Copy Data via SCP (click to expand...) [SCP]( allows files and directories to be securely copied to, from, or between different machines via SSH connections. For example, to copy a local file (`./local-file.txt`) into the `/workspace` folder inside the workspace, execute: ```bash scp ./local-file.txt my-workspace:/workspace ``` To copy the `/workspace` directory from `my-workspace` to the working directory of the local machine, execute: ```bash scp -r my-workspace:/workspace . ```
📖 For more information about scp, we recommend this guide.

Sync Data via Rsync (click to expand...) [Rsync]( is a utility for efficiently transferring and synchronizing files between different machines (e.g., via SSH connections) by comparing the modification times and sizes of files. The rsync command will determine which files need to be updated each time it is run, which is far more efficient and convenient than using something like scp or sftp. For example, to sync all content of a local folder (`./local-project-folder/`) into the `/workspace/remote-project-folder/` folder inside the workspace, execute: ```bash rsync -rlptzvP --delete --exclude=".git" "./local-project-folder/" "my-workspace:/workspace/remote-project-folder/" ``` If you have some changes inside the folder on the workspace, you can sync those changes back to the local folder by changing the source and destination arguments: ```bash rsync -rlptzvP --delete --exclude=".git" "my-workspace:/workspace/remote-project-folder/" "./local-project-folder/" ``` You can rerun these commands each time you want to synchronize the latest copy of your files. Rsync will make sure that only updates will be transferred.
📖 You can find more information about rsync on this man page.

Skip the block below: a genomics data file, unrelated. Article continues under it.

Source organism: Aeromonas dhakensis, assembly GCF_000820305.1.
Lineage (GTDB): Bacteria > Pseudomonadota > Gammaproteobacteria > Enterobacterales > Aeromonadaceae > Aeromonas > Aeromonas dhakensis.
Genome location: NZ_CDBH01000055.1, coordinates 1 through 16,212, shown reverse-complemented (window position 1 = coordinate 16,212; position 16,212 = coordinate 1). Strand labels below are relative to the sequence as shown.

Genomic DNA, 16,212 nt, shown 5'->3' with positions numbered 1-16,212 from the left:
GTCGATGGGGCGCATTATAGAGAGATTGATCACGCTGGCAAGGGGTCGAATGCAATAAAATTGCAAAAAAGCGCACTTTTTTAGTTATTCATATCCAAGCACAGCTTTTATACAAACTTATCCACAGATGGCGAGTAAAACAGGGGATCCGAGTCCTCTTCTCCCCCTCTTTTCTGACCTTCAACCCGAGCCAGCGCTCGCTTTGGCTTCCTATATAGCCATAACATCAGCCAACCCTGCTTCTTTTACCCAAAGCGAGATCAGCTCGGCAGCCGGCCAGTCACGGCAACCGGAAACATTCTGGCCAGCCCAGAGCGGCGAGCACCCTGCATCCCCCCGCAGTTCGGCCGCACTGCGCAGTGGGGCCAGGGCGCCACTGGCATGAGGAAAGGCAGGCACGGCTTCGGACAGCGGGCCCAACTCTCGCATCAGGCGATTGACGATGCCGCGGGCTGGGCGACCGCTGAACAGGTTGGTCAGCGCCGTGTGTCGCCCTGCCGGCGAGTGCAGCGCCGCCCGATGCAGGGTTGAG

Mount Folders via SSHFS (click to expand...) Besides copying and syncing data, an SSH connection can also be used to mount directories from a remote machine into the local filesystem via [SSHFS]( For example, to mount the `/workspace` directory of `my-workspace` into a local path (e.g. `/local/folder/path`), execute: ```bash sshfs -o reconnect my-workspace:/workspace /local/folder/path ``` Once the remote directory is mounted, you can interact with the remote file system the same way as with any local directory and file.
📖 For more information about sshfs, we recommend this guide.

Remote Development

The workspace can be integrated and used as a remote runtime (also known as remote kernel/machine/interpreter) for a variety of popular development tools and IDEs, such as Jupyter, VS Code, PyCharm, Colab, or Atom Hydrogen. Thereby, you can connect your favorite development tool running on your local machine to a remote machine for code execution. This enables a local-quality development experience with remote-hosted compute resources.

These integrations usually require a passwordless SSH connection from the local machine to the workspace. To set up an SSH connection, please follow the steps explained in the SSH Access section.